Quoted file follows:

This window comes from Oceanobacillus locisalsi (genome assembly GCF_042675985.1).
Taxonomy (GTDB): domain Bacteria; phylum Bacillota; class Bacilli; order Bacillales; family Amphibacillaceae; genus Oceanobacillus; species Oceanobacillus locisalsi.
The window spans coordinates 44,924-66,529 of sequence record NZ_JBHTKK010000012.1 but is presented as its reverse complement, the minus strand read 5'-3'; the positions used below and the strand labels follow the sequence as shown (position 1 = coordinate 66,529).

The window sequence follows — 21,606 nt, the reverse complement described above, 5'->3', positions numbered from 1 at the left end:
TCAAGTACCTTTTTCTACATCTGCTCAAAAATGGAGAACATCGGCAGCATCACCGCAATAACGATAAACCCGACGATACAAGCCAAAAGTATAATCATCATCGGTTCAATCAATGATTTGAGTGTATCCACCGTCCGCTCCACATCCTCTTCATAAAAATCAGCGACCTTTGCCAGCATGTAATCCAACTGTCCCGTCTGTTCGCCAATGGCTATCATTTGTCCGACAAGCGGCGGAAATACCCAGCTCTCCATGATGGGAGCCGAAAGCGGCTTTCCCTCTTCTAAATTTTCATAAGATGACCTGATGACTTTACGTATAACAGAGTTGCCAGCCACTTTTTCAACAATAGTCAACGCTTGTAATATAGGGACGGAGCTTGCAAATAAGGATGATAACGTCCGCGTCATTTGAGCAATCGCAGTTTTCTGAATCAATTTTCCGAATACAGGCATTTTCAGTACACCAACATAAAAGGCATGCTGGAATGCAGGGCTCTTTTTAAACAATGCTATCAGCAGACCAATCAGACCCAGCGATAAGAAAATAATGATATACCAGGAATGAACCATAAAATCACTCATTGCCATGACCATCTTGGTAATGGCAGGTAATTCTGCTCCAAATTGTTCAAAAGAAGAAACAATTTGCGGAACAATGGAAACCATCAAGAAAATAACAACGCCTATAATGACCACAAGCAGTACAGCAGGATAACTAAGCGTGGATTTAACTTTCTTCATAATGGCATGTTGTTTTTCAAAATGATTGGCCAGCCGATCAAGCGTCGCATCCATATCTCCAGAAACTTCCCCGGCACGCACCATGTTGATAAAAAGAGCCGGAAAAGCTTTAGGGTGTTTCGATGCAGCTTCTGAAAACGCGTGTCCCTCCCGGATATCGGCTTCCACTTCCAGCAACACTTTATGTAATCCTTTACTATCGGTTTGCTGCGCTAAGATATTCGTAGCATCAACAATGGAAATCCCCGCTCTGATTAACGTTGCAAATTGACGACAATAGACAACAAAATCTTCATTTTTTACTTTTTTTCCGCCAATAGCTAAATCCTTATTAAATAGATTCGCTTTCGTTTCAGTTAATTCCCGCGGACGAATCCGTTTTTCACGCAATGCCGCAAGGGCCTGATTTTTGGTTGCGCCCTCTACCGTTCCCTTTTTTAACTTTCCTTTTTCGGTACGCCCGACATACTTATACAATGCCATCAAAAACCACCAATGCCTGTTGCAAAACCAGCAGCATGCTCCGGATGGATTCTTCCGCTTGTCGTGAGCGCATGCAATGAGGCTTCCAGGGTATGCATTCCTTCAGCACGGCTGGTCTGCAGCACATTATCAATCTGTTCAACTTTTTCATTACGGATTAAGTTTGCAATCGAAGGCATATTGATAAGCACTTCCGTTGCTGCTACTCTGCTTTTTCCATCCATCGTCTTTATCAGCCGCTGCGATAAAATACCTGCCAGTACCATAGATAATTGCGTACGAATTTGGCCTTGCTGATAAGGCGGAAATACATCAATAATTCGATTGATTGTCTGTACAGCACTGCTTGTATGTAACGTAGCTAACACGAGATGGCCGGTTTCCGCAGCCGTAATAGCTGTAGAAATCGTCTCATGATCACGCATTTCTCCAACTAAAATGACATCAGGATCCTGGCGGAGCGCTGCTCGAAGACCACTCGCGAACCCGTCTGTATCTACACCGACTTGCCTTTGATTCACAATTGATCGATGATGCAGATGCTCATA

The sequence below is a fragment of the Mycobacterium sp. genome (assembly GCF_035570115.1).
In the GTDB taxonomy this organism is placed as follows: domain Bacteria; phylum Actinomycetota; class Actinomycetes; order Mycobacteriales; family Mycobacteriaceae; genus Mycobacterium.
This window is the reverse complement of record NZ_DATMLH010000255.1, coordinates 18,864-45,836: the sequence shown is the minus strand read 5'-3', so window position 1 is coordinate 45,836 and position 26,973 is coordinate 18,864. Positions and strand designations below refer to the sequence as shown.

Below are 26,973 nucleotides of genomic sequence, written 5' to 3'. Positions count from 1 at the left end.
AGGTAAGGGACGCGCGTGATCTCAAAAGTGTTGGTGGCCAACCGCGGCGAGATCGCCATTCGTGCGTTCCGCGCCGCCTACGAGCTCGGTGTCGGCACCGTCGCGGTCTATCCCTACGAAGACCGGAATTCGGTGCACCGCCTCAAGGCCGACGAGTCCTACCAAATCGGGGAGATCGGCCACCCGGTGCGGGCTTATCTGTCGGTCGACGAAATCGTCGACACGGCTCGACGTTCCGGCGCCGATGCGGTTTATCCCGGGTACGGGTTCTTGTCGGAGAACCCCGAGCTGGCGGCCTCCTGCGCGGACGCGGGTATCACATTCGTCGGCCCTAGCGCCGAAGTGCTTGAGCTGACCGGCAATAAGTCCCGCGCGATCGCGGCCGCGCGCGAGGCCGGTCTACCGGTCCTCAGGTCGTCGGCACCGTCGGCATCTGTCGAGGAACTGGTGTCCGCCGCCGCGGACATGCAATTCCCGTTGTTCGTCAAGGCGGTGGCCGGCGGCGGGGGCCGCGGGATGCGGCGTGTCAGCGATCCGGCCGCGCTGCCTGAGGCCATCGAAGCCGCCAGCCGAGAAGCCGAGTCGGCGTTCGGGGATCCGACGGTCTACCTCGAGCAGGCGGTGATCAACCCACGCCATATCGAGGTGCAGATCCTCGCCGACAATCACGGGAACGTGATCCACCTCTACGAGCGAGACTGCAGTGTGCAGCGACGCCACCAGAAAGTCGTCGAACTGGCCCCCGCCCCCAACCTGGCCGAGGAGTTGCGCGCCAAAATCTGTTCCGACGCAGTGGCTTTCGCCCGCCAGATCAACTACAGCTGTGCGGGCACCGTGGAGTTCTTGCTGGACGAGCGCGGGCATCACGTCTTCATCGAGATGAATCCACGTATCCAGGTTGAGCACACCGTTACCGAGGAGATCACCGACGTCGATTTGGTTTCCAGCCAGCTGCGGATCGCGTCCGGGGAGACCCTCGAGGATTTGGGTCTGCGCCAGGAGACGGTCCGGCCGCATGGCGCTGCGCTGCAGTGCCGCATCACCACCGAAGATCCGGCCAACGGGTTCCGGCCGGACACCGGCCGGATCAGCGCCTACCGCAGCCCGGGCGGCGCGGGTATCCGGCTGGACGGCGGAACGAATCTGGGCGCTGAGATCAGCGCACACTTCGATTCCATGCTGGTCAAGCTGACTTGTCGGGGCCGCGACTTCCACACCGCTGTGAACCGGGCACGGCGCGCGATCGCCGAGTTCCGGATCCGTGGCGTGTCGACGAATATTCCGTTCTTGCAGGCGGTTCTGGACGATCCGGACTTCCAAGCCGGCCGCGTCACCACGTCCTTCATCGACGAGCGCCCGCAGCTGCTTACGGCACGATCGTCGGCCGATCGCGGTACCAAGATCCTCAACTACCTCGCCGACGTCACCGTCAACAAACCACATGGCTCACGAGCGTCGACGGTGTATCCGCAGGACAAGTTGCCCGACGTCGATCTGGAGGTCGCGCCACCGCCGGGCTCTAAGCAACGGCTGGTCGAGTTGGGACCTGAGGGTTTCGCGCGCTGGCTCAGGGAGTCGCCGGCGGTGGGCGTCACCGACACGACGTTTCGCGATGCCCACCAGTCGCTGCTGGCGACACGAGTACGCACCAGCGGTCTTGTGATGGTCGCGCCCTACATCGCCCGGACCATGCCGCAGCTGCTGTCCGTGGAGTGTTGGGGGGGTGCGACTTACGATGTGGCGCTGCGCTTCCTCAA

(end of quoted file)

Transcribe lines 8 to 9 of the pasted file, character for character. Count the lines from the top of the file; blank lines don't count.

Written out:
This window is the reverse complement of record NZ_DATMLH010000255.1, coordinates 18,864-45,836: the sequence shown is the minus strand read 5'-3', so window position 1 is coordinate 45,836 and position 26,973 is coordinate 18,864. Positions and strand designations below refer to the sequence as shown.

Below are 26,973 nucleotides of genomic sequence, written 5' to 3'. Positions count from 1 at the left end.